Fashion, luxury labels led by Louis Vuitton help Paris dislodge London as Europe’s largest stock market – Moneycontrol


Forever locked in competition over food, art, culture, literature, it was time Paris trumped the London stock market with its fashion brands.

November 20, 2022 / 03:51 PM IST

Louis Vuitton store in Printemps Haussmann, Paris.

Louis Vuitton store in Printemps Haussmann, Paris.

Fashion doesn’t go out of fashion. The London Stock Exchange (LSE) learnt it the hard way. For the first time, last week, LSE lost out to Paris as Europe’s largest stock exchange. According to Bloomberg, French stocks with a combined market capitalisation of $2.823 trillion overtook that of London which was $2.821 trillion. This small edge was made possible due to one of the world’s biggest fashion labels LVMH Moët Hennessy Louis Vuitton, which is just over £300 billion on the Paris bourse. It takes the two biggest listed companies on LSE, Shell and AstraZeneca, to come together to surpass LVMH.

Although LVMH is a behemoth which leaves far behind the other companies, several of the other top stocks (by market capitalisation) in Paris are also fashion labels. L’Oreal, Hermes, Dior, Kering are the other very well-known brands that figure in the top 10 list thus reinforcing Paris’s image as the fashion capital of the world. Strong dollar, lifting of COVID-19 restrictions, improved sentiments among American and Chinese shoppers who drive the global demand for luxury goods have pushed the demand for these popular brands.

In contrast, the top stocks at LSE hail from banking, finance, pharmaceuticals, metals and energy sectors all of which are struggling given the record-high inflation, soaring energy costs and unprecedented rise in mortgage rates. Retail heavyweights like Ocado, Marks & Spencer, JD Sports have seen an average drop of 40 per cent in their stock prices. Burberry, a major luxury brand at LSE, has witnessed a rally, but is nowhere close in value to luxury top-performers in Paris.

Over the last few years Paris has been inching towards dislodging the London stock market. In 2014, UK stocks were valued $2 trillion more than those in Paris. By 2016, the difference came down to $1.4 trillion. Brexit and the current economic downturn are being blamed for London’s latest capitulation to Paris. However, votaries of Brexit cite the extraordinary dominance of LVMH as the primary reason for this misleading triumph. While LVMH is a huge factor, it is difficult to deny that there is a historicity to the flowering of luxury brands on Paris’s streets and stock exchange.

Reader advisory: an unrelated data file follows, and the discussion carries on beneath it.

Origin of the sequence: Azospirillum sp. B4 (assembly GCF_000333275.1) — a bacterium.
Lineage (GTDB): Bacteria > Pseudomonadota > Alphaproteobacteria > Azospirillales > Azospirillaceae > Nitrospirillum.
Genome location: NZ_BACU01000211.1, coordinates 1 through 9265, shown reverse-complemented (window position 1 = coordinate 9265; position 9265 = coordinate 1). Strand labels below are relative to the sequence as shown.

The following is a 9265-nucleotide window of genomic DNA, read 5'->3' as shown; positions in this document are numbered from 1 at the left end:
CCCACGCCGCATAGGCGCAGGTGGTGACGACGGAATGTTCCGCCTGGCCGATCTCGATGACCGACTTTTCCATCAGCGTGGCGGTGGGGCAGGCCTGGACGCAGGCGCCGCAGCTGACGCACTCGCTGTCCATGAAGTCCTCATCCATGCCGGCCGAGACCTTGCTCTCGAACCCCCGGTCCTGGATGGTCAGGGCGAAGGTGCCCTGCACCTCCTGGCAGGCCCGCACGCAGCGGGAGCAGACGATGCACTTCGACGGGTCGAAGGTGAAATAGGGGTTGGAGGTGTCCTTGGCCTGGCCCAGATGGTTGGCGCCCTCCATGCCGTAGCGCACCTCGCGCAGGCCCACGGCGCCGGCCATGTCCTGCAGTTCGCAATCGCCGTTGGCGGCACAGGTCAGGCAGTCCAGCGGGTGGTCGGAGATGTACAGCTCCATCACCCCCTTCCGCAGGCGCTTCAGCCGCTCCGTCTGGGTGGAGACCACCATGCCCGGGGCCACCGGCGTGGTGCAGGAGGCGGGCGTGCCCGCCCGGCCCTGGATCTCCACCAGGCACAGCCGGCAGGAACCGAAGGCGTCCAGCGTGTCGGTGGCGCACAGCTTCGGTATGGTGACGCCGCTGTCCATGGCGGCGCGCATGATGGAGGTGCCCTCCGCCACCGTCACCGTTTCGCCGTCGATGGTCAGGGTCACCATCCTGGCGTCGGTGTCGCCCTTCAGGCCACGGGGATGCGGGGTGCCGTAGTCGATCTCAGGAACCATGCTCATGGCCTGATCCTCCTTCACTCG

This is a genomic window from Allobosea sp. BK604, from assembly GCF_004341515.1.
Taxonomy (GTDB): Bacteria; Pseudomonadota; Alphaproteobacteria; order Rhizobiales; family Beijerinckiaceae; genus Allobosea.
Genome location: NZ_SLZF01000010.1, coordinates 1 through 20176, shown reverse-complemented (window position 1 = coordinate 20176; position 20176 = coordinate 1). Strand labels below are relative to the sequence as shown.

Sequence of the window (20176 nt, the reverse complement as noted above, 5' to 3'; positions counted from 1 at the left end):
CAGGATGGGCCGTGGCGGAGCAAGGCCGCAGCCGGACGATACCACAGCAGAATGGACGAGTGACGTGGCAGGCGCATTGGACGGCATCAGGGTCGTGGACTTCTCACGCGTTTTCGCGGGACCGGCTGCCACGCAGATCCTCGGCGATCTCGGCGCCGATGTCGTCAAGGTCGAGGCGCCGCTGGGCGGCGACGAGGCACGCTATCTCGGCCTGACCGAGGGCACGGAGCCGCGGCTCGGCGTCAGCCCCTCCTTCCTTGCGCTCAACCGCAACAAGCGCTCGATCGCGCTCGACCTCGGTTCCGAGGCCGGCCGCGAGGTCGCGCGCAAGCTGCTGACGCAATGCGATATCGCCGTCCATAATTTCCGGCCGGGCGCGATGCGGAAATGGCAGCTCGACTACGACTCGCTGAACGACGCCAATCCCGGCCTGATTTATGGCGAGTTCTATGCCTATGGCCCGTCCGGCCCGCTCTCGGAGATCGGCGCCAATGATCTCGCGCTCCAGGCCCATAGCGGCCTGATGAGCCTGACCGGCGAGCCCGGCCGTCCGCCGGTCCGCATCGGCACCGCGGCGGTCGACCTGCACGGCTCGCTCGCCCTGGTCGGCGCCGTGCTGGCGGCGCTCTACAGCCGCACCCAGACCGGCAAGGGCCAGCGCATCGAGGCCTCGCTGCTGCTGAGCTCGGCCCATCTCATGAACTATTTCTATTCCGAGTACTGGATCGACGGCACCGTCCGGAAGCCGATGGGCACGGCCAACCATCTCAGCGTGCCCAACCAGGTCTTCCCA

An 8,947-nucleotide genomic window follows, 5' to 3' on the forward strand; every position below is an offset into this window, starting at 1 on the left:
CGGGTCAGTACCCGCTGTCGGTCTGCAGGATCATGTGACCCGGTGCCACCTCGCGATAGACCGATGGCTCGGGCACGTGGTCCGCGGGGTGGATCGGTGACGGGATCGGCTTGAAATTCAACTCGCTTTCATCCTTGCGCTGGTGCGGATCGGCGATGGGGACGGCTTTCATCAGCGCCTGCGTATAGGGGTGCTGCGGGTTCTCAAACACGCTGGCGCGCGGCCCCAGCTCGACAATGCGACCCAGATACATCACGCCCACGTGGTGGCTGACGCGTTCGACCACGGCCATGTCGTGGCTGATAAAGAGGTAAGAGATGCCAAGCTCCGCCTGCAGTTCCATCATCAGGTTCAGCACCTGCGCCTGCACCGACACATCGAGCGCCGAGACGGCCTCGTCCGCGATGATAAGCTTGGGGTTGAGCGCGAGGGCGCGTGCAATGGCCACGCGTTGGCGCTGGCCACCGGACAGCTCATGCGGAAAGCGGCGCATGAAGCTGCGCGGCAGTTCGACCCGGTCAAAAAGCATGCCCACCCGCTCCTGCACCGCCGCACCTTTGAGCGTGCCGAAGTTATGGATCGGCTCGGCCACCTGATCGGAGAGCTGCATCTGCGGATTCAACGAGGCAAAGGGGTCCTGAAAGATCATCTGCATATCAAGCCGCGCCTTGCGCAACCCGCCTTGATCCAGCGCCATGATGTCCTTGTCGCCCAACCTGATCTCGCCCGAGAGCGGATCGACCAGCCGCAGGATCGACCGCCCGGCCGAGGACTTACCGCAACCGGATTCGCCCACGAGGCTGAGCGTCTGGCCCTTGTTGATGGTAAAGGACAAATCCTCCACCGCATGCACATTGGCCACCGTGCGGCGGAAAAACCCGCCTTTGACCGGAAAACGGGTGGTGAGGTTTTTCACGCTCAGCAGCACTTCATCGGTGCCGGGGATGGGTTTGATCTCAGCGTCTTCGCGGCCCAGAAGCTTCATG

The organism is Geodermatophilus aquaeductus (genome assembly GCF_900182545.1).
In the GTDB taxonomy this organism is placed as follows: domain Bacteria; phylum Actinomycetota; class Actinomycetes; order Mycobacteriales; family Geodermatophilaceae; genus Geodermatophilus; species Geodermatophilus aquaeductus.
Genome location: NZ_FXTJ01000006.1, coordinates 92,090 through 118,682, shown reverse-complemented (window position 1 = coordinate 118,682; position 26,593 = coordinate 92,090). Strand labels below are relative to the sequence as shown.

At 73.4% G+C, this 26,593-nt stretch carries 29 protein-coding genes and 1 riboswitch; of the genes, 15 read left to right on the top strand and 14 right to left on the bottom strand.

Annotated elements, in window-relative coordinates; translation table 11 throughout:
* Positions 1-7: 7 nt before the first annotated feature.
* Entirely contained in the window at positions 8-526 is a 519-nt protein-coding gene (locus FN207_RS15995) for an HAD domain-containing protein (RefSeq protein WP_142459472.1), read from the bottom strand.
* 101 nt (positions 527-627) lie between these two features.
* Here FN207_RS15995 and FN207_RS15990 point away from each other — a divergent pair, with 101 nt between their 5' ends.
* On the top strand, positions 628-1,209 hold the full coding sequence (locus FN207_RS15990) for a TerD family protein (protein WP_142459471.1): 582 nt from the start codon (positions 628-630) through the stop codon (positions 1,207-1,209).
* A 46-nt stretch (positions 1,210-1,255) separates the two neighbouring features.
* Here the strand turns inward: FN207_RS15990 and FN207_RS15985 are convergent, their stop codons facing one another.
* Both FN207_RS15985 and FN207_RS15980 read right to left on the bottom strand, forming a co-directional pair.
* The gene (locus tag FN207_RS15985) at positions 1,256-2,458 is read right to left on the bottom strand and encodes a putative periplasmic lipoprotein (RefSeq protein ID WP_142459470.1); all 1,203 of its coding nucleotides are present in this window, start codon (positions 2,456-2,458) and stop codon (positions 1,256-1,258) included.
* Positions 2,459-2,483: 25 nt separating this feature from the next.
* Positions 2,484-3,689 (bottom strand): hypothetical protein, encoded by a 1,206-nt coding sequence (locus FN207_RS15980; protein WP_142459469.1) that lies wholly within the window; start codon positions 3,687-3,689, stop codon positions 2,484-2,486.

In the late 18th century it was quite common to come across writings and art that contrasted English masculinity with French effeminacy. London was seen as a city of commerce; Thames much busier than Seine, which was graceful but was seen to be existing only as an adornment. Scholar Michele Cohen in her book Fashioning Masculinity: National Identity and Language in the Eighteenth Century (1996) talks about the English anxiety on how French practices of sociability could blur the line between “manly politeness and luxurious effeminacy”. “English vulnerability to the seductiveness of things French could sap the very moral fibre of the nation at its core, its masculinity.”

As Cohen persuasively argues, the English elites bracketed the womenfolk with the French of both the sexes in the larger project of forging their masculine identity. Such discomfort with France and French because they are feminine sat well on their heavy shoulders to civilise the various nations of the British Empire. But then, unlike France, there was no revolution in England that overthrew the monarchy and clothes that had trappings of wealth and extravagance.

Pleasure and fashion became synonymous with treason and death. Thousands of political opponents and aristocrats were executed and many more were thrown into prison. Street names, calendars, chess pieces were renamed, and recalibrated to effect widespread cultural changes. It didn’t last long.

A sub-culture of extravagance took centre stage with the diminishing allurement of frugality in the last few years marking the end of the 18th century. This was the antidote to the revolution which was bolstered by the surviving cream of the aristocracy mocking the earlier violence and killing by donning outlandish garments. Bordering on the vulgar and silliness, this reactionary movement was led by Les Incroyables (The Incredible Men) and Les Merveilleuses (The Incredible Women) who made it fashionable to be scandalous! All of that submerged with the rise of Napoleon Bonaparte and French nationalism.

In the later years of the 19th century, a variety of Parisian couturier houses came into existence from which emerged Guerlain (in 1828), Hermès (1837), Cartier (1847), Louis Vuitton (1854), Lanvin (1889), Chanel (1901), L’Oreal (1909), Christian Dior (1946) and many more. This marked the dawn of the modern day dominance of French luxury giants around the world.

London and Paris are forever locked in competition over food, art, culture and literature, so it is apt for Paris to trump the London stock market by virtue of its fashion brands. They love to do it in style.

Danish Khan is a London-based independent journalist and author of ‘Escaped: True Stories of Indian fugitives in London’. He is researching Indian capitalism at University of Oxford.

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